In similar vein, during his period as Commissioner of Finance, the government of old Rivers State established other industries such as the West African Glass Industries in Trans-Amadi Industrial Layout, Port Harcourt. Established in 1972 and taking advantage of the abundance of sand which is one of the most abundant mineral resources in this largely riverine state, the West African Glass Industries became an industrial hub in Nigeria and dominated the market shortly after it was established., In fact the company became the largest manufacturer of glass bottles, glass containers, catering for the needs of most of the country’s breweries, pharmaceutical companies, distilleries and all kinds of domestic wares.

Read also: Bukhastari: The man who did not win

Ekpebu and Diete-Spiff connection

In private conversations, Ekpebu had attributed his exceptional performance as a commissioner in a post-war rehabilitation situation, in the old Rivers State, primarily to his close David and Jonathan like relationship, to say, with his erstwhile boss, then Lt. Commander Alfred Diete-Spiff, with whom he shared age affinity. Whilst he was 32 years in 1967, the Governor, a Naval Commander at the time, though now Paramount Ruler of Twon-Brass, was only 25 years old. Ekpebu and King Diete-Spiff developed a profound relationship of mutual trust all through until the former has now taken a bow. Accordingly, what is attributed to Ekpebu was effectively under the directive of his principal who gave him the platform to thrive.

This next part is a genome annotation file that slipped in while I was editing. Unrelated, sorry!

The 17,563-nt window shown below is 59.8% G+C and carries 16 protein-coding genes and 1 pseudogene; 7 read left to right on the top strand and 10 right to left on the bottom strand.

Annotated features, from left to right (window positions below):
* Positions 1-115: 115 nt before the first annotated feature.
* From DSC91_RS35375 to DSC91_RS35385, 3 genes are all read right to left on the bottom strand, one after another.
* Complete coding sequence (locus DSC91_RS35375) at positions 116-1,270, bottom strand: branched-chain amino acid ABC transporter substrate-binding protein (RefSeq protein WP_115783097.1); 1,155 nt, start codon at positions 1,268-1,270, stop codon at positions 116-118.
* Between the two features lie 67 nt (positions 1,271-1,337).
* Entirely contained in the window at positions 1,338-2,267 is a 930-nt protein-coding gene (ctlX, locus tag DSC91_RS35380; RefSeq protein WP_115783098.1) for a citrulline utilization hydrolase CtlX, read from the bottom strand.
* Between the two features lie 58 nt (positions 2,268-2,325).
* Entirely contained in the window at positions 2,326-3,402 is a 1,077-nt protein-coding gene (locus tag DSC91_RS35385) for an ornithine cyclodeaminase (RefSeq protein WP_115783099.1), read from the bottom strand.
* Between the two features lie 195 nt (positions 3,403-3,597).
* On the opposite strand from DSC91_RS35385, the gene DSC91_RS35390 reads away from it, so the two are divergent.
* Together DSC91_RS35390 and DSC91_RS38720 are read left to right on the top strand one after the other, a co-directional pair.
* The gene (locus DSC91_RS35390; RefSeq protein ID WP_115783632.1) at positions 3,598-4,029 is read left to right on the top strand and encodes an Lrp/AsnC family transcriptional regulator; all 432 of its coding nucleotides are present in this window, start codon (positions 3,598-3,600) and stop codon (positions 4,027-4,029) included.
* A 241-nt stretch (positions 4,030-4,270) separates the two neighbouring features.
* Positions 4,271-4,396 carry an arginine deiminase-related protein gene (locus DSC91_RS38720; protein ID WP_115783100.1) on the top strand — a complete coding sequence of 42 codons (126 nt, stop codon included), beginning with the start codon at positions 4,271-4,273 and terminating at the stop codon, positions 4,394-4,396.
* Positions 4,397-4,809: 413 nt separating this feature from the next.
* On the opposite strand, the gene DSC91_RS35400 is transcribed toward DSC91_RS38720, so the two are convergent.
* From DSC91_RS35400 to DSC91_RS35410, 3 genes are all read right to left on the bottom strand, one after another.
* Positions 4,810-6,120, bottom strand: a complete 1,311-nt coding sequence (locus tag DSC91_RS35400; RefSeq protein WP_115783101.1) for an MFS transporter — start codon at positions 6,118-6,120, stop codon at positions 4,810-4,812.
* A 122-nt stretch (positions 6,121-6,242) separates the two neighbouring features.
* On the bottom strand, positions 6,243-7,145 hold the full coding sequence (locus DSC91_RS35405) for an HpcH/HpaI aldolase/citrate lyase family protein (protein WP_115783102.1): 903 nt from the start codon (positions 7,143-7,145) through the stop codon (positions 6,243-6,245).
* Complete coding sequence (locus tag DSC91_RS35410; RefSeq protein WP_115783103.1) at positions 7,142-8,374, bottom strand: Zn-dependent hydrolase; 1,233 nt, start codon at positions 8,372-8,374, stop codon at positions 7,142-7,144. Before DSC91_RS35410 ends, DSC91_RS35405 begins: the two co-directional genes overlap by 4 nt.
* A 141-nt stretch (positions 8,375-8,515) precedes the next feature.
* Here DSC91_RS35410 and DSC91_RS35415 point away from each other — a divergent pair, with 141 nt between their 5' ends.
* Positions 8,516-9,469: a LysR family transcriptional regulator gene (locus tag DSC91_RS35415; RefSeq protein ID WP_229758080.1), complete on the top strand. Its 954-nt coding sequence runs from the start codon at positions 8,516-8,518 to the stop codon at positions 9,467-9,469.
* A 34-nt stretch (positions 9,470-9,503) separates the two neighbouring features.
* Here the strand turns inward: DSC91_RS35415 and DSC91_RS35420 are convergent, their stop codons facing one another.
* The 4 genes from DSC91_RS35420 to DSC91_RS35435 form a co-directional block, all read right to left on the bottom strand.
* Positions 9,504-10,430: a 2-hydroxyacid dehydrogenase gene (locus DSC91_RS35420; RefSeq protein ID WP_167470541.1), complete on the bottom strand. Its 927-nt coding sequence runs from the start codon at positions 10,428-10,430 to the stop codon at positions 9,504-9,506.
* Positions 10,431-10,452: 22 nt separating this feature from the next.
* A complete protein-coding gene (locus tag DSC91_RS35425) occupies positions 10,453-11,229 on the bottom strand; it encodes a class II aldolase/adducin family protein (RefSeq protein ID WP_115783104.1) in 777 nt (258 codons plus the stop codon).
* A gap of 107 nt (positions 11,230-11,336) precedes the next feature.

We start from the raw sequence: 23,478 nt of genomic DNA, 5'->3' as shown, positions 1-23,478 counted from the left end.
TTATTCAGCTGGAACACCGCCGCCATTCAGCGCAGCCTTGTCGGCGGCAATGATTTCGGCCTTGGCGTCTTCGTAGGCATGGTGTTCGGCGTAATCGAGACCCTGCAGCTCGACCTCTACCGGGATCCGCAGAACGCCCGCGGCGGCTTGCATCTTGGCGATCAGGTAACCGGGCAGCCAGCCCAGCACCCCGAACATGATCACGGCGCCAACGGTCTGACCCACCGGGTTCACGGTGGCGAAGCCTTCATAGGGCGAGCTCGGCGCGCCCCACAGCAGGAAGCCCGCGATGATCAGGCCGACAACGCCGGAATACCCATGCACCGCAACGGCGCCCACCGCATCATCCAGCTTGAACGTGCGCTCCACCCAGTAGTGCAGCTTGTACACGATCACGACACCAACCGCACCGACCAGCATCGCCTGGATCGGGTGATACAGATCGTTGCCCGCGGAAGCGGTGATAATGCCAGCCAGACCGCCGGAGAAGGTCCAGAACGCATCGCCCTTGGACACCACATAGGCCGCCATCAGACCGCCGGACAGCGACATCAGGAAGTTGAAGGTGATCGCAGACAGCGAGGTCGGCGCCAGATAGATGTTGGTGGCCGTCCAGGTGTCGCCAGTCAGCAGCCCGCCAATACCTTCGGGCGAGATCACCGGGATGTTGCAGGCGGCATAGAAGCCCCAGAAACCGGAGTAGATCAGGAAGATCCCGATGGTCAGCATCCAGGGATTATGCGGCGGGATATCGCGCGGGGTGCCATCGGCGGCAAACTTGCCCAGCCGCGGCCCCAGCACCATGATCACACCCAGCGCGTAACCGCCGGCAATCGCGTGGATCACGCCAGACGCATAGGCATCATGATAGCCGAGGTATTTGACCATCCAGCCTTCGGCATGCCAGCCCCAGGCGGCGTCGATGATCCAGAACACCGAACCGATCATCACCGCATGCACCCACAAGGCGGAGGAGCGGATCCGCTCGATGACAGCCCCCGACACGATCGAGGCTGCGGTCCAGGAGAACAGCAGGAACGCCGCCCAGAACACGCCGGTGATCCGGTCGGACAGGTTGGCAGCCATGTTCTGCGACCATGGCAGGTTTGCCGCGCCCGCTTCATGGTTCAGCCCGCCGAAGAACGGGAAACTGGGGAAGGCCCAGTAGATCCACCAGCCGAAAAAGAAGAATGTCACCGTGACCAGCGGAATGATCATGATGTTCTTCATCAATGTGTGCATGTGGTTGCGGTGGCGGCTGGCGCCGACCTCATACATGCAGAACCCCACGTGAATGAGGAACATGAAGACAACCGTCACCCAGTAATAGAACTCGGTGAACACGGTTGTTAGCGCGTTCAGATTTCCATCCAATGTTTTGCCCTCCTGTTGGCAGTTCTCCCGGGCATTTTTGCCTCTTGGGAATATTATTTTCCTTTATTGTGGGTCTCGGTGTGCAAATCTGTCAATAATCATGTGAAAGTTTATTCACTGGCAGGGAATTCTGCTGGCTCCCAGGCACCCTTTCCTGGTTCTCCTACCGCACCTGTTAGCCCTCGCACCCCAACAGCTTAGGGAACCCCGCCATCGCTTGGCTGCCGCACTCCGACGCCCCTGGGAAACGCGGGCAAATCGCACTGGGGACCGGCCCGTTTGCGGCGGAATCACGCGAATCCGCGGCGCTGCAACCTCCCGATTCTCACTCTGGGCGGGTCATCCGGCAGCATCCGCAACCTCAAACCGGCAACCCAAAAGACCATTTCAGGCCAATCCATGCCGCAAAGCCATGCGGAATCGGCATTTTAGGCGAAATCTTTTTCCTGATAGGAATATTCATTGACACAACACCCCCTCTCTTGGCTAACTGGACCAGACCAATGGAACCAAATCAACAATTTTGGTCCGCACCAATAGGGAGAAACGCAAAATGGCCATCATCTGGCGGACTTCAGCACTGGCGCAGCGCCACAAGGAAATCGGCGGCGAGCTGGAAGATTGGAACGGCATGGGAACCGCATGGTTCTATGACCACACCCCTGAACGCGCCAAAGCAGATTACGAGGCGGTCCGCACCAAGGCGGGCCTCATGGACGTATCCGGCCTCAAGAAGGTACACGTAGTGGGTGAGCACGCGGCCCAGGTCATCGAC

Diplomatic legacy and impact

With the sudden political change in Nigeria in 1975, leading to the forced ouster of the military government which he served, Ekpebu returned to academia, especially research and writing. Most of his work was at Ibadan and East Africa, especially Makerere University, Kampala, Uganda, with which he had been associated since 1966.

By 1976, he was called back to national service as Adviser on International Affairs to the Military Administration and had the opportunity to work directly with General Murtala Mohammed and later on Olusegun Obasanjo as Foreign Policy Adviser. This was a very critical time as that government more than any other African leadership at the time, played a major role in the decolonization of the continent. Indeed, it was during that period that General Mohammed made his “Africa has come of age” speech which eventually led to the independence of Angola.